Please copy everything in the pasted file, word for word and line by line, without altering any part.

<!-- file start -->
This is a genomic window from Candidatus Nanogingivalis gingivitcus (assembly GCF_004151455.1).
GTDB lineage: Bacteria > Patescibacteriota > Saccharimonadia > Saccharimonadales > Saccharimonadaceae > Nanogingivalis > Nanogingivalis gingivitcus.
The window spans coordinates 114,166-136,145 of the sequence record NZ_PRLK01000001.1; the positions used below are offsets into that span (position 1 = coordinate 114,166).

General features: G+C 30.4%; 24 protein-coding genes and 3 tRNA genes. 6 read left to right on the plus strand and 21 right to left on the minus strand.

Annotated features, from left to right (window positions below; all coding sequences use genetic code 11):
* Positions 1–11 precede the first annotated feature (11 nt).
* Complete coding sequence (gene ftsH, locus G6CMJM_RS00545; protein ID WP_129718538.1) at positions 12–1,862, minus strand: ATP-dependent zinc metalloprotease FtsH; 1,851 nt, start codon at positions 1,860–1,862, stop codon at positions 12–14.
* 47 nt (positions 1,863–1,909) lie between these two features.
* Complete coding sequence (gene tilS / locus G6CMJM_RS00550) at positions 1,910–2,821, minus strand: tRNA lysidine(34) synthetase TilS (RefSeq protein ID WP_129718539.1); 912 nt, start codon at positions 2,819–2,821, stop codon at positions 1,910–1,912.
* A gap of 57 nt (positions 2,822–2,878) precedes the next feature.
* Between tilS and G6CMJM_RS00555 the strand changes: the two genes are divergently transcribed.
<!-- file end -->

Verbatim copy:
This is a genomic window from Candidatus Nanogingivalis gingivitcus (assembly GCF_004151455.1).
GTDB lineage: Bacteria > Patescibacteriota > Saccharimonadia > Saccharimonadales > Saccharimonadaceae > Nanogingivalis > Nanogingivalis gingivitcus.
The window spans coordinates 114,166-136,145 of the sequence record NZ_PRLK01000001.1; the positions used below are offsets into that span (position 1 = coordinate 114,166).

General features: G+C 30.4%; 24 protein-coding genes and 3 tRNA genes. 6 read left to right on the plus strand and 21 right to left on the minus strand.

Annotated features, from left to right (window positions below; all coding sequences use genetic code 11):
* Positions 1–11 precede the first annotated feature (11 nt).
* Complete coding sequence (gene ftsH, locus G6CMJM_RS00545; protein ID WP_129718538.1) at positions 12–1,862, minus strand: ATP-dependent zinc metalloprotease FtsH; 1,851 nt, start codon at positions 1,860–1,862, stop codon at positions 12–14.
* 47 nt (positions 1,863–1,909) lie between these two features.
* Complete coding sequence (gene tilS / locus G6CMJM_RS00550) at positions 1,910–2,821, minus strand: tRNA lysidine(34) synthetase TilS (RefSeq protein ID WP_129718539.1); 912 nt, start codon at positions 2,819–2,821, stop codon at positions 1,910–1,912.
* A gap of 57 nt (positions 2,822–2,878) precedes the next feature.
* Between tilS and G6CMJM_RS00555 the strand changes: the two genes are divergently transcribed.